Battleborn by Claire Vaye Watkins

Even had I not already known the particulars regarding the real-life death of author Claire Vaye Watkins' mother, or how "Razor Blade Baby" got her name, I'm positive Battleborn's opening sentence would've still jolted me.  Claire Vaye Watkins' gallows humor knows no bounds, and even though there's little amusing about suicide or the wild-eyed image of an impulsive Charles Manson abruptly "assisting" in a difficult delivery with a rudimentary scalpel, operating in unsanitary, squalid quarters out at some now long-since-mythologized Death Valley "Ranch," I can't help but laugh, disarmed as I am by Watkins' deadpan delivery.  A delivery that often zips with wit, hooks and puns. Fun puns you don't see coming, ones that wallop you, as in the first (and I think her best) story, "Ghosts, Cowboys," a fictive/autobiographical rumination on beginnings both personal and universal in the history of the wild Wild West.

"The curse of the Comstock Lode had not yet leaked from the silver vein, not seeped into the water table.  The silver itself had not yet been stripped from the mountains, and steaming water had not yet flooded the mine shafts. Henry T.P. Comstock ... had not yet lost his love Adelaide ... who drowned in Lake Tahoe.  He had not yet traded his share of the lode for a bottle of whiskey and an old, blind mare, not yet blown his brains out with a borrowed revolver near Bozeman, Montana.

Boom times."

Excuse me while I see stars and rise slowly off the mat from that sucker punch of knockout prose...

Other times, however, I'm sorry to say, as in "Wish You Were Here," Watkins, rather than booming, is firing blanks.  The story opens sounding more like an outline than polished, crystalline prose.  "It begins with a man and a woman.  They are young ... They fall in love. They marry.  They have a child."  I suppose her staccato style throughout the story conveys an approximation of Marin's disjointed thinking, her confusion and anxiety on the cusp of becoming a mother and how depersonalized, perhaps, her pregnancy is causing her to feel, especially in relation to her husband who, "Before bed -- when once he would have touched her -- he leans down and speaks to her midsection," but the start-stop choppiness of the writing itself, and not just the choppiness of Marin's emotions and interiority, are annoying without relief.  The story, unfortunately, is one of the more irritating stories I've read.  Marin feels (she sure feels an awful lot here) that the new tiny town she and her husband moved to in the desert recently, "with its city traffic whispering like the sea" (and what an unusually pedestrian, uninspired simile for Watkins -- "city traffic whispering like the sea") "tries too hard".  I don't think it's just the town that is trying too hard in "Wish You Were Here."  Thankfully, the majority of Watkins' stories are good enough they needn't bother trying so hard.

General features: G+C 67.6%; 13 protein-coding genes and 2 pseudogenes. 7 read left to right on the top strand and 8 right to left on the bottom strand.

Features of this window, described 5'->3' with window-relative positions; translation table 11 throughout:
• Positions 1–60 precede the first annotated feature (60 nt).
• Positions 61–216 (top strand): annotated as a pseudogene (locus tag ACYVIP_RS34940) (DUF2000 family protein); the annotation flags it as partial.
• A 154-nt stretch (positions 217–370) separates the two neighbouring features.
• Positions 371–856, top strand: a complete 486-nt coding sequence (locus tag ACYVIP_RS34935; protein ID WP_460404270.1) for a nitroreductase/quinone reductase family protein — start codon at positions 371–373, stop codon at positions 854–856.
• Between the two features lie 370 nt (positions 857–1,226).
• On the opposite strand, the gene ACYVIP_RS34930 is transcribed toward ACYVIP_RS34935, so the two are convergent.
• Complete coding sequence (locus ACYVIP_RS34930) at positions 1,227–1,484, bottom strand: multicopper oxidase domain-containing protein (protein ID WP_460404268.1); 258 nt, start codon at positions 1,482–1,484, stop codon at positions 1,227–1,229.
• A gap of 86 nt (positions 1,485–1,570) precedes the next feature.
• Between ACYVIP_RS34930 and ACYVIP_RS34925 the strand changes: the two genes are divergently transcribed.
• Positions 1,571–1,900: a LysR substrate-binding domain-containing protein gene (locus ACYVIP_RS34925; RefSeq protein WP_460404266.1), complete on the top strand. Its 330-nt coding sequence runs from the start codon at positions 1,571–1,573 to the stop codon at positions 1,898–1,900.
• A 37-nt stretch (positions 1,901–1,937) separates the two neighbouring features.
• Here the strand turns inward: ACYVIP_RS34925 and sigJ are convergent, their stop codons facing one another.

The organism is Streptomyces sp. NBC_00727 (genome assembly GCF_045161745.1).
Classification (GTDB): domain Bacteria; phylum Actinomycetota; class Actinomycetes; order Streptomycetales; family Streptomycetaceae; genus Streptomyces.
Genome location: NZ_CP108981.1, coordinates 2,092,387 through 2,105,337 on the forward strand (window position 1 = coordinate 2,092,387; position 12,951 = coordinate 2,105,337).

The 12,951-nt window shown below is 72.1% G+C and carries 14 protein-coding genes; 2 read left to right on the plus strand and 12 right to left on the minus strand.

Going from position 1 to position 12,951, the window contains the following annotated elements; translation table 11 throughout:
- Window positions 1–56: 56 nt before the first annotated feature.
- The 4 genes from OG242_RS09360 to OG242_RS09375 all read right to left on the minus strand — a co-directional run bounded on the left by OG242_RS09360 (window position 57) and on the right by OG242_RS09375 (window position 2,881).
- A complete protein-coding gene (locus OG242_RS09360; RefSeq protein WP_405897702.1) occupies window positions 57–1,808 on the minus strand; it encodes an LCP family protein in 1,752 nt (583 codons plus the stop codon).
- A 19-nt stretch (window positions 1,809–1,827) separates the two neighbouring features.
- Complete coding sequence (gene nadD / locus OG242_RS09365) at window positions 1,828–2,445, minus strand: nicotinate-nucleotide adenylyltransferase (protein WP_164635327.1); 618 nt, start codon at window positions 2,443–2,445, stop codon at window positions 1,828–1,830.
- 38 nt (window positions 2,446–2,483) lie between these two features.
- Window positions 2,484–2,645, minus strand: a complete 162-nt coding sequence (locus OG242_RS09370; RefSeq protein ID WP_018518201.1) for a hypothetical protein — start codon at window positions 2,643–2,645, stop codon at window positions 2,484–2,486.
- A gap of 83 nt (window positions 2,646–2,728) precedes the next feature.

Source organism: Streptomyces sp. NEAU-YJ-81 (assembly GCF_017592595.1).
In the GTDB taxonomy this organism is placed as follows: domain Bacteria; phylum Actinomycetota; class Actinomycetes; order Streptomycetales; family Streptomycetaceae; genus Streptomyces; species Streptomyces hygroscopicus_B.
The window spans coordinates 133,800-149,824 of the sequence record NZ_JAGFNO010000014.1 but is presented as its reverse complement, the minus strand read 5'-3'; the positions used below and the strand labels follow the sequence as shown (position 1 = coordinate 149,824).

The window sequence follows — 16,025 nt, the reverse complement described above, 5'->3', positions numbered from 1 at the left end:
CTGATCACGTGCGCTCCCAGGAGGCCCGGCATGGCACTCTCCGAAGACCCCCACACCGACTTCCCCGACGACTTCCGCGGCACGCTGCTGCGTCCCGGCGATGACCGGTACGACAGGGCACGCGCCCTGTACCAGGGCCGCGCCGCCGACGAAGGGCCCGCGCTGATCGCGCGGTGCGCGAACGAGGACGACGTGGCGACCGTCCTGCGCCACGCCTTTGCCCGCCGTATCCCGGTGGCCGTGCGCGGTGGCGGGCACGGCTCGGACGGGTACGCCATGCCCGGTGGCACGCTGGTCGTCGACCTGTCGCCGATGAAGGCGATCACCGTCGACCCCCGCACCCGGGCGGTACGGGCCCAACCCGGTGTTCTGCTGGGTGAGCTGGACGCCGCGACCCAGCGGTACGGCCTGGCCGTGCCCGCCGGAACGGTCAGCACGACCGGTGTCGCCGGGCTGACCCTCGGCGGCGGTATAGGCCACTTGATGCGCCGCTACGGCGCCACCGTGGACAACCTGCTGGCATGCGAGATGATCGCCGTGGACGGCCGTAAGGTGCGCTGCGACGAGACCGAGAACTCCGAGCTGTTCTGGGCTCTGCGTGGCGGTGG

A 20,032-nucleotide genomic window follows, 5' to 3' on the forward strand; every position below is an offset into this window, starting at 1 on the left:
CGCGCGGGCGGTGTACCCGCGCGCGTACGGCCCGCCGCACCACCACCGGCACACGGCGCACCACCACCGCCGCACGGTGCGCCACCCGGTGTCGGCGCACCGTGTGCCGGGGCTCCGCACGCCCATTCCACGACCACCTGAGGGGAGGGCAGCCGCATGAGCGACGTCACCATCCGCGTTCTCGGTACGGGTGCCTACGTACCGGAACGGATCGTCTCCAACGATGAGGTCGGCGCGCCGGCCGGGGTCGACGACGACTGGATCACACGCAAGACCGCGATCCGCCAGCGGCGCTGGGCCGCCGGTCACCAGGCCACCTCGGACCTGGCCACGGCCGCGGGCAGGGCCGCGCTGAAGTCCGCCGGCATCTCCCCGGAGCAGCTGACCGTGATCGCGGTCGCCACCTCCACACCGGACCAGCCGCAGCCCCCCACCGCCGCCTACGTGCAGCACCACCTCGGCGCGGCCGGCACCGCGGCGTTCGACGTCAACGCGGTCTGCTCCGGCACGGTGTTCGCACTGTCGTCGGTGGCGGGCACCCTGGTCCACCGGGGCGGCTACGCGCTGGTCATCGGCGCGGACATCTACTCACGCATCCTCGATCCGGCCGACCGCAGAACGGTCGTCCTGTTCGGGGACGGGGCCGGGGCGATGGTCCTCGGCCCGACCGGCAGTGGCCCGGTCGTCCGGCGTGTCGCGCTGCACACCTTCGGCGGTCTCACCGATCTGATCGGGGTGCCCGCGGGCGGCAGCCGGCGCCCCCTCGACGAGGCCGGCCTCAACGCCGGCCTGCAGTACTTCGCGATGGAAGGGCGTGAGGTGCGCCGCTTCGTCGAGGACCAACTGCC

Case in point:  "The Past Perfect, The Past Continuous, The Simple Past," in which all three delineated vagaries of the story title's "past," seeping out in the sordid lives of the characters employed by, or who manage, the Cherry Patch Ranch, Nevadan outpost of legalized harlotry, mere inches beyond the Clark County line where prostitution remains outlawed, flow and intertwine with seamless ease.

Darla is Michele's favorite delicacy on the Cherry Patch Ranch's "menu".  He's lonesome since his too adventurous buddy, Rienzo, went and walked off alone into a desert state park outside Vegas, where he was possibly tricked into walking just a little further, a little further, by some shimmering mirage of summer's triple-digit wrath materializing on the sand.  Maybe if he'd carried water he'd have come back.  Days later, when Rienzo still has not returned or his body been discovered, despite the diligent efforts of local search-and-rescue teams, Michele, rather than mope around his hotel room or play blackjack in the attached megacasino, arrives at the Cherry Patch.  His Italian suit and accent make the ladies come alive as he enters.  "Pick me, pick me".   Instead, he drinks beer at the bar and Darla saunters over night after night, for a week.  All Michele does is drink, consummating his grief over Rienzo's loss through chit chat rather than a standard, burger-and-fries equivalent, "suck and fuck".